The talent pipeline for the future of mobility rests at colleges and universities.
So it should come as no surprise that about two dozen colleges and related organizations from Michigan, Ohio, Ontario, Canada, and more were among the exhibitors and panel participants at in the Universities & Associations community at AutoMobili-D during the North American International Auto Show (NAIAS).
Many of the colleges returned to the NAIAS to recruit students, market their academic and skills training courses, and to showcase research opportunities. They also shared some of their achievements or works-in-progress in the mobility sector.
Parked outside the entrance to AutoMobili-D was a driverless shuttle already in operation on the North Campus of the University of Michigan (U-M).
Tested at the university’s Mcity, a controlled setting for testing connected and automated vehicles and technologies, the shuttle bus was manufactured by a French firm, NAVYA, who opened up a manufacturing facility in Saline, Mich. The bus can carry up to 15 passengers and runs a mile-long loop in Ann Arbor as part of a research project. It’s also used to demonstrate autonomous vehicle technology at Mcity.
Like other universities, U-M is collaborating with industry, local governments, including the City of Detroit, the City of Ann Arbor, and Washtenaw Community College.
“The future is not just for engineers with four-year degrees,” says James R. Sayer, director of the University of Michigan Transportation Research Institute. “There’s a need for two-year or associate degrees. We need people who know how to fix these vehicles of the future.”
Cross-state rival Michigan State University (MSU), also heavily involved in developing technologies for next-generation vehicles and smart cities, showcased a toy-size lego-built vehicle to demonstrate roadway sensors.
The sensors can detect damage in roadways, which will ultimately be used to keep autonomous vehicles in the appropriate lane.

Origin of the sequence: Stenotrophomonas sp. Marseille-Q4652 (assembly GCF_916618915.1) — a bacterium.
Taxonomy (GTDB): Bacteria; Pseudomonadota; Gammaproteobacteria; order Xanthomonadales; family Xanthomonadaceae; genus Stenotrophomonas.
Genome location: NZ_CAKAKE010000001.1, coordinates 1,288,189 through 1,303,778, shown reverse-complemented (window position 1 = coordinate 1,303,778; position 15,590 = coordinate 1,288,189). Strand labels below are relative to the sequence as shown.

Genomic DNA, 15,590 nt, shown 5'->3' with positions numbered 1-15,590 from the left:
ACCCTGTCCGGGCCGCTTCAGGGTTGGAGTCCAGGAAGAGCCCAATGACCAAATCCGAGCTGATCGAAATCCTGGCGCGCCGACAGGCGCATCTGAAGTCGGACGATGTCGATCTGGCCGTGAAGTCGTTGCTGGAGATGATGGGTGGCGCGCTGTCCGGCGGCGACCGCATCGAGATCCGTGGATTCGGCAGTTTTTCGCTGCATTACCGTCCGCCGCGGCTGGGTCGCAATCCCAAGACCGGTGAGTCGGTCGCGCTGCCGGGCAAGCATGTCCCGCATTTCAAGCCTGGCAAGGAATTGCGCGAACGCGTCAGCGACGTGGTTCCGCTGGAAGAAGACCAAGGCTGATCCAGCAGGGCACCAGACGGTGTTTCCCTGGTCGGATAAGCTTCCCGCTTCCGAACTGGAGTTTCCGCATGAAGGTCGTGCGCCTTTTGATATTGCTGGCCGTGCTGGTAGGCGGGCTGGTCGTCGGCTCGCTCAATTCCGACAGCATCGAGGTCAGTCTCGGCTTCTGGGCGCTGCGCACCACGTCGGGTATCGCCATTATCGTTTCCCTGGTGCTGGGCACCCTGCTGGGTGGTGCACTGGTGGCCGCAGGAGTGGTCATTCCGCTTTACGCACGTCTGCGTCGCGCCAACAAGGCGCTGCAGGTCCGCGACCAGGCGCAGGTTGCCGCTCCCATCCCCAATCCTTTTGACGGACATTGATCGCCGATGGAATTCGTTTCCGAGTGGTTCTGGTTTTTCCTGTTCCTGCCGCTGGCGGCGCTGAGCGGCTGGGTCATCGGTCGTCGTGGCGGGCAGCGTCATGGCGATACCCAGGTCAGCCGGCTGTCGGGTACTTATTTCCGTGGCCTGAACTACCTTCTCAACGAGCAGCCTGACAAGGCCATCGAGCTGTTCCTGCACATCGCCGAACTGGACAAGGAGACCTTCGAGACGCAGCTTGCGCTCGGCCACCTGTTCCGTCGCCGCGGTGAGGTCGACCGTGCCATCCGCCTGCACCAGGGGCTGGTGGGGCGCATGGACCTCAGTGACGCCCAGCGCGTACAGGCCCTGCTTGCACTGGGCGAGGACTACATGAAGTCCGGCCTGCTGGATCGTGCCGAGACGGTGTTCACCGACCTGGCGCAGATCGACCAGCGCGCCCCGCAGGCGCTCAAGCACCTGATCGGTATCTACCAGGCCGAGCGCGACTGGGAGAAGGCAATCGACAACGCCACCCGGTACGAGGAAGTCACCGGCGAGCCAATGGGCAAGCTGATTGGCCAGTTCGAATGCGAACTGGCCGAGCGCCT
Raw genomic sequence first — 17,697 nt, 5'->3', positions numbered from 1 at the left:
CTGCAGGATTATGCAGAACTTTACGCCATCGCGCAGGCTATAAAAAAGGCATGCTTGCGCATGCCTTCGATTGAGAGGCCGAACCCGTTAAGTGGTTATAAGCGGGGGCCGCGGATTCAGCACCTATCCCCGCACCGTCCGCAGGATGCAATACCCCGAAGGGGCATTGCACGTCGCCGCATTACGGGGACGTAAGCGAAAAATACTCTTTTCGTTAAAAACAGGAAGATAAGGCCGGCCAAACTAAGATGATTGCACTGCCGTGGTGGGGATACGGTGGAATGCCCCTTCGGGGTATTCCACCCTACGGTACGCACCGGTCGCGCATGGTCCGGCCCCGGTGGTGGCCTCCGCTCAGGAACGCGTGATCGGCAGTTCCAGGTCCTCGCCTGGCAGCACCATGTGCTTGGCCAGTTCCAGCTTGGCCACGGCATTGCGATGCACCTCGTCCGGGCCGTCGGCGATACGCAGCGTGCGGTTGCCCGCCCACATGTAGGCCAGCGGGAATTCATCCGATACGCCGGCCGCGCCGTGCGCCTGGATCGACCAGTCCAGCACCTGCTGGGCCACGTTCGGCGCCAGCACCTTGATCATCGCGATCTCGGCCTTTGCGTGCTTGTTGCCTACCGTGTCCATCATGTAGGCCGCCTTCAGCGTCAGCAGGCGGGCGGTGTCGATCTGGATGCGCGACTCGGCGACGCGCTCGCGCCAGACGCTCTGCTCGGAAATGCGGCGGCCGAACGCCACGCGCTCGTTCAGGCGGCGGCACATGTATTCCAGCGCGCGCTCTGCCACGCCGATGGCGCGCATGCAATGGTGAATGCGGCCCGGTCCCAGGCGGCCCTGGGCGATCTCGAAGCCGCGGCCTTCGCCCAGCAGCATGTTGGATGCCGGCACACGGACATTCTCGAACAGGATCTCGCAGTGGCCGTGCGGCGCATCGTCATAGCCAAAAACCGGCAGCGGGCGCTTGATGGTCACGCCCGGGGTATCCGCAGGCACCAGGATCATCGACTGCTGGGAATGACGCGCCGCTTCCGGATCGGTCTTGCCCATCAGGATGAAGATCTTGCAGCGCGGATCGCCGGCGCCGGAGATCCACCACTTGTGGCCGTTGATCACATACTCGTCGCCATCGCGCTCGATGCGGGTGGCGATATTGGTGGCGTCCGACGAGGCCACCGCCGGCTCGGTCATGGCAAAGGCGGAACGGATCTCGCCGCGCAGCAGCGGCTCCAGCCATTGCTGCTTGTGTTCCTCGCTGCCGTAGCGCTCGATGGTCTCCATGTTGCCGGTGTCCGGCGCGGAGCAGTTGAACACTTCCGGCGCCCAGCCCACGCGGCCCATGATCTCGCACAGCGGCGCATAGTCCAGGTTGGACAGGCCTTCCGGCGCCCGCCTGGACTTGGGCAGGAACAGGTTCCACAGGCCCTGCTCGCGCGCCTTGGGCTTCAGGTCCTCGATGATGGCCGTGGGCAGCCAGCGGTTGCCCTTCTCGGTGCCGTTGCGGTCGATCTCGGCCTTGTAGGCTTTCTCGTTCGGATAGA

In East Lansing, MSU has created a connected 8.1-square mile campus with 60 miles of road that includes embedded pavement sensors and connected traffic signals. The campus is used for testing emerging technologies and validating CAV systems.
Returning for a third year, Washtenaw Community College (WCC) exhibited an unusual-looking mechanical contraption, the Polaris Slingshot. Each modification on the creature-like vehicle highlights a different skill or technology either taught on campus or being worked into offerings.
It’s all part of the college’s efforts to create a talent pipeline for vehicles of the future through its Advanced Transportation Center. The center offers degree and certificate programs and training to provide in-demand skills to work in the mobility sector.
“What better place to demonstrate what we offer than at the North American International Auto Show,” said Dr. Rose B. Bellance, WCC president.
The Michigan Technological University (MTU) displayed a Chevrolet Bolt, framed by fake snow, and a jet ski.
It turns out autonomous jet skis also are in our future. Students at MTU are collecting data from Coast Guard-driven jet skis in choppy water to assess how humans maneuver them in adverse conditions.
“We’re the only with a boat at the auto show,” laughs Katie Buehner, assistant director of Industry Relations at the Houghton college. “It’s a good way to talk about what we’re doing at MIT.”
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